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What Are Chargebacks Part 1 of 3

Chargeback 101
In this entry, we will be giving a general overview of what Chargebacks are and the implications for merchants that receive chargebacks.

A chargeback occurs when a credit cardholder contacts his issuing bank to dispute a transaction or initiates a refund for a purchase made on his/her credit card. Chargebacks happen for a variety of reasons, part of which can be explained from the chargeback reason codes given to merchants but they are not always accurate. In general, chargebacks usually arise from the customers' dissatisfactions with the purchase (e.g. product not as advertised), buyers' remorse, and fraud. Chargebacks can often be classified into two larger categories: friendly fraud and True Stolen Card fraud, which we will cover in more detail in Part II and Part III of this series.

Why are chargebacks such a problem? 

When merchants get a chargeback, they lose the following:

1) Revenue from the product or service sold
2) Value of the product/services sold (unless they can get customer to return the product)
3) Processing fees from the purchase

In addition, there is usually a chargeback fee, ranging from $15-30, levied per chargeback by the merchant's processor. Since chargebacks can happen up to six months after the original transaction took place (some issuers allow even longer time frames), this can present an cash flow issue since merchants may have already spent the earned revenue, for example, to buy more inventory. There are associated  costs involved as well such as administrative and customer service related costs in dealing with the chargebacks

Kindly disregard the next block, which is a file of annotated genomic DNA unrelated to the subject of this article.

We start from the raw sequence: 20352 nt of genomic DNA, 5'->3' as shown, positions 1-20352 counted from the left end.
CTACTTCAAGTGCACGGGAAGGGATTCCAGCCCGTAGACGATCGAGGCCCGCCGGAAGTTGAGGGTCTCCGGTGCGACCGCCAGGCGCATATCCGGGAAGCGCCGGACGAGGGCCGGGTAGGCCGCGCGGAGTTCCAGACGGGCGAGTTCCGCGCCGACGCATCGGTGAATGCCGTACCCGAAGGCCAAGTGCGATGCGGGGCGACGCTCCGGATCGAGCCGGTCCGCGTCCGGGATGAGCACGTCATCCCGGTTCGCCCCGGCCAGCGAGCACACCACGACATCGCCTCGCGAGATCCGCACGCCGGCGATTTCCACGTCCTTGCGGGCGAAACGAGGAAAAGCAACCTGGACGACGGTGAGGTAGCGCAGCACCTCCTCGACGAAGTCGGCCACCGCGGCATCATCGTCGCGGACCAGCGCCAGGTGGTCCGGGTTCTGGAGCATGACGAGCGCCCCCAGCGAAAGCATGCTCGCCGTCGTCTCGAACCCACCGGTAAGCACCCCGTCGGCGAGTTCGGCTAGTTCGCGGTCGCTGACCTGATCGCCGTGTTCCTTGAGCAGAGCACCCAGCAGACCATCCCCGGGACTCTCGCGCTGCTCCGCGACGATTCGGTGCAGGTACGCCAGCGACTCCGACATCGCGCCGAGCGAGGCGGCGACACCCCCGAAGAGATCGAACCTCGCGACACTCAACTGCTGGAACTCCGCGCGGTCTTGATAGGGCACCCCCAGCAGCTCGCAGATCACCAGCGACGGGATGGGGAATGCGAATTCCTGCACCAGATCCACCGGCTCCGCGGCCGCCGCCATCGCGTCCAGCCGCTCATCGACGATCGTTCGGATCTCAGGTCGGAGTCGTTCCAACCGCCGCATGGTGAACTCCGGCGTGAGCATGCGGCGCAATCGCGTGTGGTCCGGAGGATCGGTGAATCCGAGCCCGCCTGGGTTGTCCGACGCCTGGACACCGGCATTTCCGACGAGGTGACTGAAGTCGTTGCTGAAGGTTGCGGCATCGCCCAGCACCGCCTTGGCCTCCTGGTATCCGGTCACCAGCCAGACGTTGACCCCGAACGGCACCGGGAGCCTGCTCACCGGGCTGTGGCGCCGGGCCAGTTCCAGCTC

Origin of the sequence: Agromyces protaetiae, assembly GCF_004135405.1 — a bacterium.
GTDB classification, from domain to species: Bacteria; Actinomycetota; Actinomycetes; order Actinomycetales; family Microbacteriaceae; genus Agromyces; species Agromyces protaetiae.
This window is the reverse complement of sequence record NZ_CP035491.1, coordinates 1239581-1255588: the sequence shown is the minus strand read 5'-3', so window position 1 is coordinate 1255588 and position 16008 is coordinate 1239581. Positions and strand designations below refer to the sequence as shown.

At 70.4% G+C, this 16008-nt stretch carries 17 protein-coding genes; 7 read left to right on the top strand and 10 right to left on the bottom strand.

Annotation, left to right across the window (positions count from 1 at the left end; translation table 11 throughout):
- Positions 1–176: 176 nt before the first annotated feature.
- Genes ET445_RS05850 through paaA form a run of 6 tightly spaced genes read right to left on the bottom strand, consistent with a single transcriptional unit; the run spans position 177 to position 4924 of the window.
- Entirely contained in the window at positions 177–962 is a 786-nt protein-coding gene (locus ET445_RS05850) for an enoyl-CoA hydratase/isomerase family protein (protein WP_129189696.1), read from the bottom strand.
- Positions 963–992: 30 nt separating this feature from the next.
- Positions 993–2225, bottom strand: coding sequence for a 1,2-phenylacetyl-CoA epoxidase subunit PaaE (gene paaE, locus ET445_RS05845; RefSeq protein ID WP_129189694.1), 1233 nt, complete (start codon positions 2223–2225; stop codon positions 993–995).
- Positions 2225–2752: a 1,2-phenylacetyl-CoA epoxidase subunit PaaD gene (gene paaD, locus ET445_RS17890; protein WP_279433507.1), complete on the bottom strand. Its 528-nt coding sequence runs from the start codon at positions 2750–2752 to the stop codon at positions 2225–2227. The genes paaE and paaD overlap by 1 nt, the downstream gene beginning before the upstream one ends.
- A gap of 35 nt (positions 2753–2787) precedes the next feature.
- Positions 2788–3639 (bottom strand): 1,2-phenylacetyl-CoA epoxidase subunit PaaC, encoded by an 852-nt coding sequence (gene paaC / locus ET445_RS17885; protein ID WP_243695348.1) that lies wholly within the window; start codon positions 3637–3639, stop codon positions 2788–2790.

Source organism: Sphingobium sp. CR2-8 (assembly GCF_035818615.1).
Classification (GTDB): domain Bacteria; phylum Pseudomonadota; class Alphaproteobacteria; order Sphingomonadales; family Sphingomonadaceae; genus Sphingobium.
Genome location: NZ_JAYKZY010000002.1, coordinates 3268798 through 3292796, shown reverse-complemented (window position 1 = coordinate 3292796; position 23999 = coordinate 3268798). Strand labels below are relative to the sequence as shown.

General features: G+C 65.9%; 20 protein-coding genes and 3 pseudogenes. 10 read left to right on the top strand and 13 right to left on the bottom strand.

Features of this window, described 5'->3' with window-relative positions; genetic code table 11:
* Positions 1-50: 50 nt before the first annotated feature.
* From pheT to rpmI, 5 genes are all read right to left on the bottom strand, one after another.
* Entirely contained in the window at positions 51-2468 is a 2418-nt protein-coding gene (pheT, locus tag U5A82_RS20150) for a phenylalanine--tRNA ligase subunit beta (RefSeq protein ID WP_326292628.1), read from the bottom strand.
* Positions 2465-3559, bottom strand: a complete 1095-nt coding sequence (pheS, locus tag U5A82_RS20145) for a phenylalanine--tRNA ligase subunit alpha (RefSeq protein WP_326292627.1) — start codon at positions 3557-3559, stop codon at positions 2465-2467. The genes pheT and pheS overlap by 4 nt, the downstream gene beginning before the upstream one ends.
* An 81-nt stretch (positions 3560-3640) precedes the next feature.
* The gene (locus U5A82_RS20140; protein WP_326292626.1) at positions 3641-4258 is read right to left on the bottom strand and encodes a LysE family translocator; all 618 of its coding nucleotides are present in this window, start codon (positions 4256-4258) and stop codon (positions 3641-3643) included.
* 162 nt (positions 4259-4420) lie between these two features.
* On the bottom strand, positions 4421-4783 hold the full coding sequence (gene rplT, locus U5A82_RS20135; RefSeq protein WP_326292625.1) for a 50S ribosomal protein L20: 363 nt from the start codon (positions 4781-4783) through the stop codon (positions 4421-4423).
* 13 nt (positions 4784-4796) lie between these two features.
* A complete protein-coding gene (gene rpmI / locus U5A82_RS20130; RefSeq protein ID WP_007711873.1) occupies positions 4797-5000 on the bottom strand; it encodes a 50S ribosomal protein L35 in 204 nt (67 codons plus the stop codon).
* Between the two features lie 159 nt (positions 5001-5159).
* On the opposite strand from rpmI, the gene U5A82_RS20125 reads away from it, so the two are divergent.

What happens if a merchant has too many chargebacks? 

Aside from the financial losses due to fraud, chargebacks can actually do even greater damage to an online business. The card associations will levy fines against the merchant's acquirer, which in turn will pass on the fines onto the merchant for excessive chargebacks. What is considered excessive? The threshold is actually quite low. Merchants who have more than 1% of their total volume of transactions or 1% of the total revenue result in chargebacks are at risk. If uncontrolled, on top of the fines, merchant acquirers often will start keeping portions of the merchants' funds on reserve. This can cause serious cash flow problems. If merchants cannot cure the chargeback problem, there is a possibility that the merchants will have their merchant accounts terminated and/o lose the ability to accept credit cards online. Getting another merchant account after such a termination can be difficult. 

What can merchants do to protect themselves? 

Sounds serious? Well, it is. Chargebacks are an annoyance that all merchants will deal with at some point with various degrees of severity. Luckily, managing, reducing, and keeping your chargebacks under the 1% threshold is not that difficult with the right processes and tools. In the next two parts of this series, we will examine how to identify and how to reduce chargebacks related to friendly fraud and true Stolen Card Fraud.

This post first appeared on Subuno, please read the originial post: here

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What Are Chargebacks Part 1 of 3


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